IATP's blog

Making food aid work for those who need it (rather than those who profit from it)

IATP joins many NGOs, academics and policy experts today in celebrating a move that could make U.S. food aid more efficient and responsive to the world’s hungry. Obama’s budget for fiscal year 2014 proposes to shift close to half the food aid budget to procuring food aid from local and regional markets rather than the shipping U.S. grains on U.S. ships halfway around the world. With local and regional purchasing, food aid can get to those who need it faster and cheaper while also building local capacity to deal with an increasingly unstable international food supply. It’s a big move, especially when you consider U.S. food aid makes up more than half of all food aid worldwide.

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The price of perfection is immense food waste

It’s tough not being perfect. Everyone who has ever had a bad hair day knows that. And that’s no more true than for those misshapen, oddly sized fruits and vegetables that Mother Nature inevitably produces. For them, the price of being imperfect is being consigned to a slow death, rotting in the farm field or the landfill, while their cosmetically perfect brothers and sisters head off to a grocery store near you.

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Resilience means taking the long view on climate change

In our final “Climate change, agriculture and resilience” video—the series we’ve been publishing all week in the lead up to the MOSES Organic Farming conference—it’s all about being different.

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Building stability through biodiversity: Facing climate change with Martin and Loretta Jaus

“I think we came in April and it was within a month or two when all the ground was still bare and black and we had one of those two- or three-day blows and I had drifts of soil on my window sills and I'm thinking ‘Hmmm this isn't good.’ That was probably what sparked us to start making some of the changes we did.”

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Raising the minimum wage just the tip of the food justice iceberg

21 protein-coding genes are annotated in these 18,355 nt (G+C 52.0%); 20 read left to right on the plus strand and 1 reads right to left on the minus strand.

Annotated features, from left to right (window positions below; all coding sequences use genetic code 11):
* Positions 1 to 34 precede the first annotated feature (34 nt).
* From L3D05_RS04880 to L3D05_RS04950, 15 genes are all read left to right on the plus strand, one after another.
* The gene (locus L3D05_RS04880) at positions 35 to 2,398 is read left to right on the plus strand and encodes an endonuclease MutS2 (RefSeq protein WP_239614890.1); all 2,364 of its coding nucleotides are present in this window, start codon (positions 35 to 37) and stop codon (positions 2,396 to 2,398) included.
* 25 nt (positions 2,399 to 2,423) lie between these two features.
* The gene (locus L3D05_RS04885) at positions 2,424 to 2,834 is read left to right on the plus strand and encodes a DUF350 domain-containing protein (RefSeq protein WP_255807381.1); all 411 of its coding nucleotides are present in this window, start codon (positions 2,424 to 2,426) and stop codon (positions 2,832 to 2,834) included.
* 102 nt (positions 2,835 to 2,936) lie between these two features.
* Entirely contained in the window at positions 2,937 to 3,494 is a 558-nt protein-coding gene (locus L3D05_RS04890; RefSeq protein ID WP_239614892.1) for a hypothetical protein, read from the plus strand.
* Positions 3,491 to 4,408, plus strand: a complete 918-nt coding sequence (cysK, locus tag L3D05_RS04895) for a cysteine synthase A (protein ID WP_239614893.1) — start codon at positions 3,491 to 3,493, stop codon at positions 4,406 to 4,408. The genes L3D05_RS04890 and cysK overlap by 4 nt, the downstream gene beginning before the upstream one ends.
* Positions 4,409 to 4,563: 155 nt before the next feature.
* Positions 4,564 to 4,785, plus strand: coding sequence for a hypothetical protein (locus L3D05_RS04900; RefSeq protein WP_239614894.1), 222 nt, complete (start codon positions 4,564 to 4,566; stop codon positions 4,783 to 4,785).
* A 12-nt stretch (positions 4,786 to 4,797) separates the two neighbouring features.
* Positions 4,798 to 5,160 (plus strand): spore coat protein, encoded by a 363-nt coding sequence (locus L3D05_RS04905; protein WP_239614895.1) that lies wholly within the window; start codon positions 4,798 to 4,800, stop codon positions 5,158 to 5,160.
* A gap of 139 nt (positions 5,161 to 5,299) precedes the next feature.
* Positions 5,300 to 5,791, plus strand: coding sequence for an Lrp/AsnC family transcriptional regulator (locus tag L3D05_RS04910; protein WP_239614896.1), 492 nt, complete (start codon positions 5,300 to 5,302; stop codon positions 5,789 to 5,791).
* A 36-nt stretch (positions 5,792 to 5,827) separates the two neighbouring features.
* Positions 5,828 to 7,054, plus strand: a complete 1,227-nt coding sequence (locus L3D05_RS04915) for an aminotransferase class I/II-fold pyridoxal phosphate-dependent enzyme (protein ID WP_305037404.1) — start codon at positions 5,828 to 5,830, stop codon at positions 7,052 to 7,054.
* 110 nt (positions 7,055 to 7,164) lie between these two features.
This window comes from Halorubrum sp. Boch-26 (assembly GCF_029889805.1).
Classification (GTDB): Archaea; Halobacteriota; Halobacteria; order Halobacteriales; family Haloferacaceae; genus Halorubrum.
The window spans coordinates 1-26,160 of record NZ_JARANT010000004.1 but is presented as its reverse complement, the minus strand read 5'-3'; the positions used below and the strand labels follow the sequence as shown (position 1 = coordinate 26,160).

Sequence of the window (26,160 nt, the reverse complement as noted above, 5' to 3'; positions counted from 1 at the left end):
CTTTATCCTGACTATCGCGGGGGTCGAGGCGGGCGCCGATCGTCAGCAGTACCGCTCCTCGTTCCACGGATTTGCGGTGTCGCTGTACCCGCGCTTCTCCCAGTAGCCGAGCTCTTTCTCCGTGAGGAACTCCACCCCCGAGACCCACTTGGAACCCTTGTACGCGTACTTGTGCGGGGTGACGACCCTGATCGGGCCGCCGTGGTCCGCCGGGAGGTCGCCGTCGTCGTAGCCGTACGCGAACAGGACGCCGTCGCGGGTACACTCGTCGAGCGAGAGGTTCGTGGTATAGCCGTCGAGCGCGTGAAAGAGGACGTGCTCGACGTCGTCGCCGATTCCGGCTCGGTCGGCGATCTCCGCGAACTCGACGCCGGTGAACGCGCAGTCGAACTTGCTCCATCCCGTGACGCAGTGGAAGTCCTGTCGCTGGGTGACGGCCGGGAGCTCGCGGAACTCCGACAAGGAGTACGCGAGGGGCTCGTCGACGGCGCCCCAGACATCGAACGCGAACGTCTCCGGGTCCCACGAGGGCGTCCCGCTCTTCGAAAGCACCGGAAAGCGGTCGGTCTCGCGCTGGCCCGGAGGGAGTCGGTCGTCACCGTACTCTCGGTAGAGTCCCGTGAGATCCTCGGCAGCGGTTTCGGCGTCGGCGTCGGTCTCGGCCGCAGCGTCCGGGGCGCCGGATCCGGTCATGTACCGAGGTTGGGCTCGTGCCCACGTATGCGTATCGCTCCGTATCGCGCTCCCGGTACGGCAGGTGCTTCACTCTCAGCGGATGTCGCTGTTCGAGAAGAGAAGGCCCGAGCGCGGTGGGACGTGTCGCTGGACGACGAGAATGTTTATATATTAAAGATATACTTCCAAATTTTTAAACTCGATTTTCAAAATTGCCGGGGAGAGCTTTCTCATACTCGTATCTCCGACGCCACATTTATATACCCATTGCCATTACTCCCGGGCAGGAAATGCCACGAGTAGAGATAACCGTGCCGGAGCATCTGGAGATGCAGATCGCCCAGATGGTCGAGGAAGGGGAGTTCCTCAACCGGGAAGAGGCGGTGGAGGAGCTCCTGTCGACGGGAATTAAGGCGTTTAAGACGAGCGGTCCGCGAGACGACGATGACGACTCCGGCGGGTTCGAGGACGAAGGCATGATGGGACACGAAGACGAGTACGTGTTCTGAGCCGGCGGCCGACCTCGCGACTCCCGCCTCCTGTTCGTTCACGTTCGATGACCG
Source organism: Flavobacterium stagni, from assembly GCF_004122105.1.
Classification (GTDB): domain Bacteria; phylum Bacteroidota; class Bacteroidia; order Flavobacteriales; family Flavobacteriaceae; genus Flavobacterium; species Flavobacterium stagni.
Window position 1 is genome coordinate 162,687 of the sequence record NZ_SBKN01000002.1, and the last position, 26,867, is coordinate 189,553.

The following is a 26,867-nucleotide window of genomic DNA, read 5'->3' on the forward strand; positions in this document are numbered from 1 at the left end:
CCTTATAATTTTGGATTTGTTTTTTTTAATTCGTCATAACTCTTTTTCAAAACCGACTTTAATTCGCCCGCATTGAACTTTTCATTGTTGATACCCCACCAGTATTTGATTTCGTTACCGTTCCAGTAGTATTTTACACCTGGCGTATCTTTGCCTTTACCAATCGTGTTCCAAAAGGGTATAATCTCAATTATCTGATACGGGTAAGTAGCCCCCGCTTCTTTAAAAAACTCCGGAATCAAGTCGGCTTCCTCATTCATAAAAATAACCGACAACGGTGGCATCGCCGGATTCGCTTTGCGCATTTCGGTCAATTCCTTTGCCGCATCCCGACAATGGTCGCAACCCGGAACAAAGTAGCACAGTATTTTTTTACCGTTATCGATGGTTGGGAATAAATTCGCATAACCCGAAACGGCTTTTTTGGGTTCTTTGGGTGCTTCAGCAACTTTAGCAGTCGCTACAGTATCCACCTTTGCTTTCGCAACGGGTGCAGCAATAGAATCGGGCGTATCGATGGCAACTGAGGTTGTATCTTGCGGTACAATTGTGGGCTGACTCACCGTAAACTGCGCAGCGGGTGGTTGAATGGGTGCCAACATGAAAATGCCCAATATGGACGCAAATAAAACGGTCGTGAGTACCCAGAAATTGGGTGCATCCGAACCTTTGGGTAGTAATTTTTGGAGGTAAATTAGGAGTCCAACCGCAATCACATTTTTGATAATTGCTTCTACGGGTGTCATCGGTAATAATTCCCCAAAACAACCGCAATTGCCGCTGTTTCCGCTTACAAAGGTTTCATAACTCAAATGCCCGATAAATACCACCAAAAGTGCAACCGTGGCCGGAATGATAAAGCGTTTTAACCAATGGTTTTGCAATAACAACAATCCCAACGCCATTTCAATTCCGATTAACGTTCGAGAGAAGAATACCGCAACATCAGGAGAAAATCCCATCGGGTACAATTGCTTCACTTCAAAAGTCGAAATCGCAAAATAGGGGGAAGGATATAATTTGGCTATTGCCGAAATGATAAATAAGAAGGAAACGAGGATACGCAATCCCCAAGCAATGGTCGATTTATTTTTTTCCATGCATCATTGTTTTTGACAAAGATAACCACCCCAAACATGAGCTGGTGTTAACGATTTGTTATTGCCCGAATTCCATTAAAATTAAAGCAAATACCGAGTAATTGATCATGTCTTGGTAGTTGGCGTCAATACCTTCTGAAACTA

In last night’s State of the Union address, President Obama called for the federal minimum wage to be raised to $9 an hour and linked hereafter to the cost of living, so that it will rise along with inflation. He pointed out that a couple with two children working full time at the current minimum wage are still living below the poverty line. If Congress responds to this call, it will be a step in the right direction for building a just food system in America. Workers in fields, food processing plants, restaurants and supermarkets are among the lowest paid in the country. A higher minimum wage would be an important step toward ensuring that the people who feed our society can also feed their own families.

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Food crisis update: Main drivers of price volatility still not addressed

Last year international food markets suffered their third price spike in five years. The trigger was a terrible drought in the United States—a major agricultural producer and exporter. An unstable climate met low levels of international grain reserves, while U.S. ethanol gobbled up maize supplies. The resulting high and volatile prices struck yet another blow at the world’s already fragile food systems.

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Childcare: Fertile ground for healthy young eaters

When a four year old in our project was asked recently where carrots come from, he pretty well nailed it: “The ground, and farmers water them and pick them and give them to people and bunnies too, and stores.” We couldn’t have said it better ourselves.

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Frozen local: How about it?

As I look at the snow outside my window, I have to admit it: The summer’s bounty of sweet corn and tomatoes is long gone, but the demand for local food keeps chugging along—particularly among K-12 schools that are eager to keep their Farm to School program going even after the snow flies.

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At the intersection of the fiscal cliff, health and the Farm Bill

It’s no secret that many economists believe the nation’s toxic mix of soon-to-expire tax cuts and automatically triggered, across-the-board federal spending cuts could send the economy off a precipice at the beginning of January and into another recession. If that happens, every American taxpayer and industry will be profoundly affected, and agriculture is no exception.

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